Turban Head eagle
The Turban Head eagle, also known as the Capped Bust eagle, was a ten-dollar gold piece, or eagle, struck by the United States Mint from 1795 to 1804. The piece was designed by Robert Scot, and was the first in the eagle series, which continued until the Mint ceased striking gold coins in 1933. The common name is a misnomer; Liberty does not wear a turban but a cap, believed by some to be a pileus or Phrygian cap.
About Turban Head eagle in brief
The Turban Head eagle, also known as the Capped Bust eagle, was a ten-dollar gold piece, or eagle, struck by the United States Mint from 1795 to 1804. The piece was designed by Robert Scot, and was the first in the eagle series, which continued until the Mint ceased striking gold coins for circulation in 1933. The common name is a misnomer; Liberty does not wear a turban but a cap, believed by some to be a pileus or Phrygian cap. The eagle was the largest denomination authorized by the Mint Act of 1792, which established the Bureau of the Mint. It was not struck until 1795, as the Mint at first struck copper and silver coins. The number of stars on the obverse was initially intended to be equal to the number of states in the Union, but with the number at 16, that idea was abandoned in favor of using 13 stars in honor of the original states. Increases in the price of gold made it profitable for the coins to be melted for their precious metal content, and in 1804, President Thomas Jefferson ended coinage of eagles. Four 1804-dated eagles were struck in 1834 for inclusion in sets of US coins to being given to foreign potentates, and are among the most valuable US coins of the period. The origin of Scot’s obverse is uncertain. Art historian Cornelius Vermeule suggests a similarity between Scot’s portrayal of Liberty on the eagle and the portrait on the 1792 half disme, and speculates that the ultimate inspiration may have been Martha Washington, the President’s wife.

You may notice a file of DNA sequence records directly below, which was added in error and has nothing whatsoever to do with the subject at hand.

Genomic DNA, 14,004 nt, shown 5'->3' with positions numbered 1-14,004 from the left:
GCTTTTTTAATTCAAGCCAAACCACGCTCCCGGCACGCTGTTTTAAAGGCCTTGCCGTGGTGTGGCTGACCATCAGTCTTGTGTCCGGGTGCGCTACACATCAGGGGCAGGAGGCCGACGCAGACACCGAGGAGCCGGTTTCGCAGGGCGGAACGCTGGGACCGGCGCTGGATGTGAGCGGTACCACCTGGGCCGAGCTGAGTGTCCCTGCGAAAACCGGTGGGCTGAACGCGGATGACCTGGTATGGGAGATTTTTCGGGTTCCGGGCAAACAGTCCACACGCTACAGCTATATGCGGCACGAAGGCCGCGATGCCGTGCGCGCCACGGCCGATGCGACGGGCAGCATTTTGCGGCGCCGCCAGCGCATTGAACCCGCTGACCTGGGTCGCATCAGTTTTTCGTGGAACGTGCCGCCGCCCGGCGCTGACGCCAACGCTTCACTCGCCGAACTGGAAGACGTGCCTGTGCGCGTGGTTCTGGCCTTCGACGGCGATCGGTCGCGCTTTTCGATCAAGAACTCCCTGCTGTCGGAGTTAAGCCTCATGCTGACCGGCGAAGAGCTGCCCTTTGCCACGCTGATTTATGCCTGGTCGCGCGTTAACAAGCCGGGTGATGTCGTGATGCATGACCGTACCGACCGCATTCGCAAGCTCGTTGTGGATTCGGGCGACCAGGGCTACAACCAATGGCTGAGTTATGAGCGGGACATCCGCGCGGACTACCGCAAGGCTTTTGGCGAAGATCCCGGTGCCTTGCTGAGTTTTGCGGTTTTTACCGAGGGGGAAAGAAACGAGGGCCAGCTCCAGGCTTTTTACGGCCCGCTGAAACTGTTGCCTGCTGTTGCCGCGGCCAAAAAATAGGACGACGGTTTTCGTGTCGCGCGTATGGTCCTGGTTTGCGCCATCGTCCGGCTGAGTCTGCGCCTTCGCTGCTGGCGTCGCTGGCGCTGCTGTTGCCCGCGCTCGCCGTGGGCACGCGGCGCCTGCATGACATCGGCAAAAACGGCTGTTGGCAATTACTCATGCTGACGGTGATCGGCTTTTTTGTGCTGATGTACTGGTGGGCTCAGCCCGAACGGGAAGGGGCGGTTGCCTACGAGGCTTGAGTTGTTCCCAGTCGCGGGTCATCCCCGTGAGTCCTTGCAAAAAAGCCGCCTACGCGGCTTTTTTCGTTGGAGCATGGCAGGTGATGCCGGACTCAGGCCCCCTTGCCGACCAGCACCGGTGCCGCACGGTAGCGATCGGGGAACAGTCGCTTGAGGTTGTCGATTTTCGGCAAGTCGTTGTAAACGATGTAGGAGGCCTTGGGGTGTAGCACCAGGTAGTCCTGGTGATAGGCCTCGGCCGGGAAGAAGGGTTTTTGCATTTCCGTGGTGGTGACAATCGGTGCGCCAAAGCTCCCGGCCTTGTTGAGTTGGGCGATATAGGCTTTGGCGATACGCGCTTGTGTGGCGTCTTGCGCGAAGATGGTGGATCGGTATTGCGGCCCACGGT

He also contends that a bust should have been intended as part of a statue: Roman classicism has probably been misunderstood here. Walter Breen believes that Scot may have added some unlocated drapery, altering the hair, adding an oversize soft-size bust. In 1825, then Mint Director Samuel Moore stated that the cap on the gold coins was probably conforming the fashionable dress of the day, but probably not the headgear of Liberty. In support of his argument, he reproduces an 1825 letter from the then Mint director, Samuel Moore, stating that the headwear is a hat given to emancipated slaves as a symbol of their freedom. In 1794, Congress lowered the chief coiner’s bond to USD 5,000 and the assayer’s to USD 1,000, and President Washington’s appointees to those positions were able to qualify and take office. The first deposit of gold to be struck into coins was made at the Mint in February 1795. The Mint did not yet put denominations on gold pieces. The coins are identical to designs used on other silver and gold coins of a period—the Mint didnot yet put denomination on gold coins. They are among a set of coins that were struck by Moses Brown of Boston in 1794. The three designs for the Turban head eagle—the obverse and the two reverses—are all by Scot.